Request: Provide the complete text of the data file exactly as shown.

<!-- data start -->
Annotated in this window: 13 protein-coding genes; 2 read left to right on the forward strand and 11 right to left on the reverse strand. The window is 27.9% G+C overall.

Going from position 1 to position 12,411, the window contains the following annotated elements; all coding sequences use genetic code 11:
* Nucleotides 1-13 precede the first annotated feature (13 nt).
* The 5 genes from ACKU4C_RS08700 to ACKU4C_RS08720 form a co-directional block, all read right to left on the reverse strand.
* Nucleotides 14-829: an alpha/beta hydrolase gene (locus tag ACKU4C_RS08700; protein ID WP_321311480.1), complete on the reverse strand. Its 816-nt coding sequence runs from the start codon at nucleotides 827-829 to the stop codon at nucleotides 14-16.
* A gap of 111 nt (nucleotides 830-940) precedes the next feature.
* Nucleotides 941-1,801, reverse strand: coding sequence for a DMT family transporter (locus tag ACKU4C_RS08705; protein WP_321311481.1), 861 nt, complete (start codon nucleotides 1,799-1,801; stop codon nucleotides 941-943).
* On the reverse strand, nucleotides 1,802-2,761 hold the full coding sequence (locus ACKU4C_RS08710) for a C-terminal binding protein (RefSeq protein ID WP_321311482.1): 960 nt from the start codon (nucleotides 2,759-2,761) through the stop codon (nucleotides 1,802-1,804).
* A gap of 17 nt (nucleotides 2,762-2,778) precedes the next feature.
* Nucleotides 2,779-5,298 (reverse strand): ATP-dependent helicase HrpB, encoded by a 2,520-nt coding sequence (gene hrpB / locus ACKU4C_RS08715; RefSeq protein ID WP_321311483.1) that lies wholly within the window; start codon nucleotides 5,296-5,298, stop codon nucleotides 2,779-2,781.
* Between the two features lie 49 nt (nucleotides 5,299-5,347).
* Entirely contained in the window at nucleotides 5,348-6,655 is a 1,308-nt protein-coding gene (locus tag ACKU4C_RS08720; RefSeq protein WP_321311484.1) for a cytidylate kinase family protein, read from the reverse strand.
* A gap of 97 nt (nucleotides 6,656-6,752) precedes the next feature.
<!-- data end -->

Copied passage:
Annotated in this window: 13 protein-coding genes; 2 read left to right on the forward strand and 11 right to left on the reverse strand. The window is 27.9% G+C overall.

Going from position 1 to position 12,411, the window contains the following annotated elements; all coding sequences use genetic code 11:
* Nucleotides 1-13 precede the first annotated feature (13 nt).
* The 5 genes from ACKU4C_RS08700 to ACKU4C_RS08720 form a co-directional block, all read right to left on the reverse strand.
* Nucleotides 14-829: an alpha/beta hydrolase gene (locus tag ACKU4C_RS08700; protein ID WP_321311480.1), complete on the reverse strand. Its 816-nt coding sequence runs from the start codon at nucleotides 827-829 to the stop codon at nucleotides 14-16.
* A gap of 111 nt (nucleotides 830-940) precedes the next feature.
* Nucleotides 941-1,801, reverse strand: coding sequence for a DMT family transporter (locus tag ACKU4C_RS08705; protein WP_321311481.1), 861 nt, complete (start codon nucleotides 1,799-1,801; stop codon nucleotides 941-943).
* On the reverse strand, nucleotides 1,802-2,761 hold the full coding sequence (locus ACKU4C_RS08710) for a C-terminal binding protein (RefSeq protein ID WP_321311482.1): 960 nt from the start codon (nucleotides 2,759-2,761) through the stop codon (nucleotides 1,802-1,804).
* A gap of 17 nt (nucleotides 2,762-2,778) precedes the next feature.
* Nucleotides 2,779-5,298 (reverse strand): ATP-dependent helicase HrpB, encoded by a 2,520-nt coding sequence (gene hrpB / locus ACKU4C_RS08715; RefSeq protein ID WP_321311483.1) that lies wholly within the window; start codon nucleotides 5,296-5,298, stop codon nucleotides 2,779-2,781.
* Between the two features lie 49 nt (nucleotides 5,299-5,347).
* Entirely contained in the window at nucleotides 5,348-6,655 is a 1,308-nt protein-coding gene (locus tag ACKU4C_RS08720; RefSeq protein WP_321311484.1) for a cytidylate kinase family protein, read from the reverse strand.
* A gap of 97 nt (nucleotides 6,656-6,752) precedes the next feature.